Write something about yourself. No need to be fancy, just an overview.
When I lived in Toronto, I would often hear it described as a hub of comics culture. I understood why. The city hosts an abundance of comic shops, including landmark locations for both alternative comics (The Beguiling) and nerd culture (The Silver Snail). There are also numerous expos and conventions to attend: Fan Expo, Anime North, and the Toronto Comics Arts Festival (TCAF), which has grown into one of the most diverse, well-reputed North American festivals.
However, a lot of what makes Toronto an important city for comics folks is less obvious to your average isolated comics fan. It is exciting to know that the city is home to a large community of writers and artists, that there is a long history of that community, built up and supported by figures like Darwyn Cooke and Ty Templeton. But, other than occasionally spotting Chip Zdarsky in the park, that aspect of the city remained largely invisible to me during my years there. My curiosity was provoked by the prospect of a city of artists hiding in plain sight: sharing apartments, working in studios, hanging out, supporting one another.
That curiosity is what initially led me to research communal studios. Artist-run studio spaces have a long history in the comics industry as a method for creators to share resources, mitigate costs, and learn from one another. In the 1970s and 80s, some of the most critically-acclaimed superhero comics were produced out of Upstart Associates in Manhattan, a space shared by Howard Chaykin, Walt Simonson, Jim Starlin, and Frank Miller. Not all studios have catchy names and famous members. Rather, they vary widely in terms of size and formality, and in their simplest form can simply consist of artists splitting rent on a work space. It is only recently that some of them have become public facing organizations, offering formal mentorship programs and community engagement.
I began the project with a simple goal of learning more about how communal studios functioned and why some artists joined them. In 2019, as part of my research, I conducted interviews with members of three studios: Helioscope in Portland, World Monster HQ in Minneapolis, and RAID in Toronto. Numerous themes emerged across the different interviews, but the one I would like to focus on in this blog post is the role studios can play in offsetting the precarious work conditions of the comics industry.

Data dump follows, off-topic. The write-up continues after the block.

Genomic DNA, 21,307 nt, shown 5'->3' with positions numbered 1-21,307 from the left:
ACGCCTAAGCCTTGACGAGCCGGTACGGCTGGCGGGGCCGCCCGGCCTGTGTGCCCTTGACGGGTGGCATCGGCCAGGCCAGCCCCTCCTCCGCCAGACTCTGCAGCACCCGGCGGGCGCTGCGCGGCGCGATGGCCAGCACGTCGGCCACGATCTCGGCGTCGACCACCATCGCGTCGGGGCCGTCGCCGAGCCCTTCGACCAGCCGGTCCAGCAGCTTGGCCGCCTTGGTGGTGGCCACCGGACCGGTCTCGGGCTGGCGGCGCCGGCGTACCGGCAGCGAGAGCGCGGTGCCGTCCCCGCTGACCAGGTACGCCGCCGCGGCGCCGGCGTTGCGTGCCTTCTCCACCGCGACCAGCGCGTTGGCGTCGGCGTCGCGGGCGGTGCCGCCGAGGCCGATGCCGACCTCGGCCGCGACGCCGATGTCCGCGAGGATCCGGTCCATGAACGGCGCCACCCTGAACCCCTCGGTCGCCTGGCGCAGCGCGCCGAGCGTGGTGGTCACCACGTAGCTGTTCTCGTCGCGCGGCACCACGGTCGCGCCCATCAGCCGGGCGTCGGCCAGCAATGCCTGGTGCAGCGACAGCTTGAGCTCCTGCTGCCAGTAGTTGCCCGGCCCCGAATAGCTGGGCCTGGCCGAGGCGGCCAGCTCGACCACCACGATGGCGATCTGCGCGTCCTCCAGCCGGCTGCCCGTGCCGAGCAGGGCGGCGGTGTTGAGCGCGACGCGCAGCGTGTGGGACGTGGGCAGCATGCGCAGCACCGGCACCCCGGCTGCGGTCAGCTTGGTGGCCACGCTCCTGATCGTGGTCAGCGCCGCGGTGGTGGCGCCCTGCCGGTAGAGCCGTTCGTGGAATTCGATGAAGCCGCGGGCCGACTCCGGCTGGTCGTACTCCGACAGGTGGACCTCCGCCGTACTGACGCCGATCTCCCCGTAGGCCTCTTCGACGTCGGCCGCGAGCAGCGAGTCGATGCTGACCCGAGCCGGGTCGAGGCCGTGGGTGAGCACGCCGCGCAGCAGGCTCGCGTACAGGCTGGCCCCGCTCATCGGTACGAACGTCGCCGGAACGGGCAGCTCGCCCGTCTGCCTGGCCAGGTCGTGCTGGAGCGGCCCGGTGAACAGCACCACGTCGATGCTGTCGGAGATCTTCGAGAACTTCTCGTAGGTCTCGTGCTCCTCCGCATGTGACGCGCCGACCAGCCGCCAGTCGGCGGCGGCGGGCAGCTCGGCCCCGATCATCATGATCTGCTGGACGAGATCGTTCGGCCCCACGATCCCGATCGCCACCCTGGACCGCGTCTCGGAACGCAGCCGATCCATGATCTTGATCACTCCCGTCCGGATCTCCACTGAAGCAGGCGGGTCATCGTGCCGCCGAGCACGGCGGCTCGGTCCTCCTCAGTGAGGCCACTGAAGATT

One way that communal studios combat precarity is by acting as a source of collective knowledge and experience for its members. This is especially useful for younger members at the outset of their career. Lucy Bellwood from Helioscope describes this as a kind of switchboard:
The diversity of perspective in a single place and having the studio act as a sort of switchboard for resources and discussion. That can range from anything from getting offered a freelance contract and polling the room saying, ‘Hey, this guy wants to pay me $70 an hour. Is that reasonable?’ (Bellwood)
Access to this knowledge can protect inexperienced artists from entering into exploitive contacts with publishers. Over the past decades, the comics industry has increasingly transitioned to a decentralized model of labour, with production spread out over a network of subcontractors (Norcliffe and Rendace 252). A survey of comic creators conducted in 2019 found that 82.9% of respondents work from home (Bassett). This isolation prevents workers from taking part in collective organization, which in turn leaves them vulnerable to wage suppression. The potential for “self-exploitation” is especially true for young, passionate artists eager to break into the industry (Woo 62). Communal studios serve as both a support network and a pool of industry experience, providing new artists with the knowledge and confidence to negotiate equitable wages.